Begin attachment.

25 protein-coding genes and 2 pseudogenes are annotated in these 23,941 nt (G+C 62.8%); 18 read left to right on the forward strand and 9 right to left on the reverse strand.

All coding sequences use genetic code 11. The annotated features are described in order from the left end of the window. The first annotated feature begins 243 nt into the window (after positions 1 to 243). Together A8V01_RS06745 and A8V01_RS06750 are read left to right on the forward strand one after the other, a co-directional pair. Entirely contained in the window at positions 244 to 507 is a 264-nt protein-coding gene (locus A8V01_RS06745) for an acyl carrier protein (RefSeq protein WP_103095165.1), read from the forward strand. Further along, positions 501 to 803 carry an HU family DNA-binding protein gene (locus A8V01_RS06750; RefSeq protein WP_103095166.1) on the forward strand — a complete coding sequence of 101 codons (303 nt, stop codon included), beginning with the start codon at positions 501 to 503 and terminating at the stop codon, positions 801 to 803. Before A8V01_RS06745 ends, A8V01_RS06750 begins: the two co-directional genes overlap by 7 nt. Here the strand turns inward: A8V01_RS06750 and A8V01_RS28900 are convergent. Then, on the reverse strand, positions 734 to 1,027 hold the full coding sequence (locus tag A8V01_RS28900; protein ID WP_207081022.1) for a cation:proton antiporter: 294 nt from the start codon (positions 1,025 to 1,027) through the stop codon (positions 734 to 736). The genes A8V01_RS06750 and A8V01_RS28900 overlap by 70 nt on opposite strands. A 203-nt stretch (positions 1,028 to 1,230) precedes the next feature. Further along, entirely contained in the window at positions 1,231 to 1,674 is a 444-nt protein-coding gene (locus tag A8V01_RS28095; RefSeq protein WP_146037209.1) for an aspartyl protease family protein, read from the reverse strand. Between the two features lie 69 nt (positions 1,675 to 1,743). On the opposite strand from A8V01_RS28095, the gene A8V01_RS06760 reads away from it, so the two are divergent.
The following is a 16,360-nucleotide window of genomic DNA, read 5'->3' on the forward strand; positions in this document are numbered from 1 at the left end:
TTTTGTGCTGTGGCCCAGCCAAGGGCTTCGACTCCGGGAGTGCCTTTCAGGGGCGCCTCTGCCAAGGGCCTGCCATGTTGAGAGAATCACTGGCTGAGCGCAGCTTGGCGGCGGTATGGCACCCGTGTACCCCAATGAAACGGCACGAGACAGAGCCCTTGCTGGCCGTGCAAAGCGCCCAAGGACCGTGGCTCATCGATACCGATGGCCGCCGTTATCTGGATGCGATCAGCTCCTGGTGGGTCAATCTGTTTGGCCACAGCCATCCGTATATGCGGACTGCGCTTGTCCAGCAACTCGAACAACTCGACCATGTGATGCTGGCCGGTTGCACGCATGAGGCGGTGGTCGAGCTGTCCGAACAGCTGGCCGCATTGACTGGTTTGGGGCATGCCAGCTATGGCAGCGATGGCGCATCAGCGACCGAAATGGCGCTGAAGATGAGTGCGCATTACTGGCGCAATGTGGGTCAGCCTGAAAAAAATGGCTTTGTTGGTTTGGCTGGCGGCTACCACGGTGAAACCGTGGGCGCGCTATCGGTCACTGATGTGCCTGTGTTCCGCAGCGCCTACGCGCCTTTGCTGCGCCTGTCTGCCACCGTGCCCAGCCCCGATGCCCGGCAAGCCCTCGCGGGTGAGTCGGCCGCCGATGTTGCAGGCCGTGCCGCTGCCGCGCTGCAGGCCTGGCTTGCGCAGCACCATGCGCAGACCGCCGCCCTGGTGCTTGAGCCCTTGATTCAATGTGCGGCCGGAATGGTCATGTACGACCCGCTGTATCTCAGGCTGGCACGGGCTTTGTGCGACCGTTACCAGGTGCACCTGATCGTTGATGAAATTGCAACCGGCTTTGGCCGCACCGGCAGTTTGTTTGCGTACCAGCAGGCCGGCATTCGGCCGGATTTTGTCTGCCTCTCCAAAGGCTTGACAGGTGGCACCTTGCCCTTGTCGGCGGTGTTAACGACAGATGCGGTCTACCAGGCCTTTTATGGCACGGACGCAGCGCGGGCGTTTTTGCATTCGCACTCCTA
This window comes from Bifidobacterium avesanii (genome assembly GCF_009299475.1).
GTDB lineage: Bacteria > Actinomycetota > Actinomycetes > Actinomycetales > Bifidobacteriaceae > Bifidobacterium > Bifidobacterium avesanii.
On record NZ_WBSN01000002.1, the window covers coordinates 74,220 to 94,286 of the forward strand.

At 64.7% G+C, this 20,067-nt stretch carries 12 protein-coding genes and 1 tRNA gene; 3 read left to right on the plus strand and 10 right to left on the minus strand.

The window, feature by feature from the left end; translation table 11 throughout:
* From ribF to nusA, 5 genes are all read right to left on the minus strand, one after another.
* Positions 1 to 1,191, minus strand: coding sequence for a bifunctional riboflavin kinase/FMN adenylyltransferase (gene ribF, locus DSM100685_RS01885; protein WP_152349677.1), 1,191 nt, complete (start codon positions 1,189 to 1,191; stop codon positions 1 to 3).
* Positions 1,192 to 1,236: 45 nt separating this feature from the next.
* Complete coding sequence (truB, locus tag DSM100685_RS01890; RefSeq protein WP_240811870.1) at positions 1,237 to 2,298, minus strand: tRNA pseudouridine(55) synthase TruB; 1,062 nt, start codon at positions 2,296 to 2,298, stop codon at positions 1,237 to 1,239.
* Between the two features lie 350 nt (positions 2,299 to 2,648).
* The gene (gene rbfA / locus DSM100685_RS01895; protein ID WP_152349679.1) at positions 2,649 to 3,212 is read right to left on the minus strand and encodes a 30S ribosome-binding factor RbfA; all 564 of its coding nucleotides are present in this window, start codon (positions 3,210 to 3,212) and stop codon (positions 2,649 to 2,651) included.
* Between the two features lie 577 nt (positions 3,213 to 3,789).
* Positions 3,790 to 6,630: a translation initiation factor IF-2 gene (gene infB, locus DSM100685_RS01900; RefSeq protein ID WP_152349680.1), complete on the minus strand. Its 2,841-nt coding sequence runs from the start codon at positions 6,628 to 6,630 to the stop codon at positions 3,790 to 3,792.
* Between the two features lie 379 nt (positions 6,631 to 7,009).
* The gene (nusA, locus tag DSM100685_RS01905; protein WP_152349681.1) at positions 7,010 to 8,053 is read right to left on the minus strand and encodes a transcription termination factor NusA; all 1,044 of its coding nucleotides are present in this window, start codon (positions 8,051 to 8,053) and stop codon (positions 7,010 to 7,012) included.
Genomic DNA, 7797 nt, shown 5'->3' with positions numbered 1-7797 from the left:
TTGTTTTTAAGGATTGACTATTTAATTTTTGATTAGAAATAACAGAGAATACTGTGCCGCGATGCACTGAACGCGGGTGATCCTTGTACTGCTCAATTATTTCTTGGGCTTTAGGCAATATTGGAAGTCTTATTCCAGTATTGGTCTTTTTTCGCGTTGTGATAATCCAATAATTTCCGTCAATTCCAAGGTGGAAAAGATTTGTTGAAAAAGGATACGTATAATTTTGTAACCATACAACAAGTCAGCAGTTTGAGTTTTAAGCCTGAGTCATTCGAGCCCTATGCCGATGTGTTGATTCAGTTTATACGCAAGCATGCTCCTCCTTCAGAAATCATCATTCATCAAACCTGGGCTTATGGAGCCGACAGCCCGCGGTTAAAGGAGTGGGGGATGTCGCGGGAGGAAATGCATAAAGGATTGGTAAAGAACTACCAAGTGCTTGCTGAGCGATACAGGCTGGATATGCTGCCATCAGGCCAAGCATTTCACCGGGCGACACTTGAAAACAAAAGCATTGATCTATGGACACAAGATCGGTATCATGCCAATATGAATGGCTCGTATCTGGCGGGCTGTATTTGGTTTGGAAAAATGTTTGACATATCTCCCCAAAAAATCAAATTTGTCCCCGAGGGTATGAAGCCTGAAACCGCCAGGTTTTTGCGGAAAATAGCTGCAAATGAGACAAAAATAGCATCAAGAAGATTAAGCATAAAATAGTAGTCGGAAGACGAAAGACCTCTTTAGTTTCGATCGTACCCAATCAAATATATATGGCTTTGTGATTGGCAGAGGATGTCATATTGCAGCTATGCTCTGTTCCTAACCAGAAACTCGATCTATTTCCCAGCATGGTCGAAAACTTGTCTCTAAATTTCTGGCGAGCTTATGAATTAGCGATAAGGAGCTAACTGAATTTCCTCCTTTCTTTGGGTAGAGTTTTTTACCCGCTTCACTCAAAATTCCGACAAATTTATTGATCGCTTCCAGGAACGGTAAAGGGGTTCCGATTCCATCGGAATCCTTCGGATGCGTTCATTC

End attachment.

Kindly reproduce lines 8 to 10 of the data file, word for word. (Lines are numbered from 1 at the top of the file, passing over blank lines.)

At 64.7% G+C, this 20,067-nt stretch carries 12 protein-coding genes and 1 tRNA gene; 3 read left to right on the plus strand and 10 right to left on the minus strand.

The window, feature by feature from the left end; translation table 11 throughout:
* From ribF to nusA, 5 genes are all read right to left on the minus strand, one after another.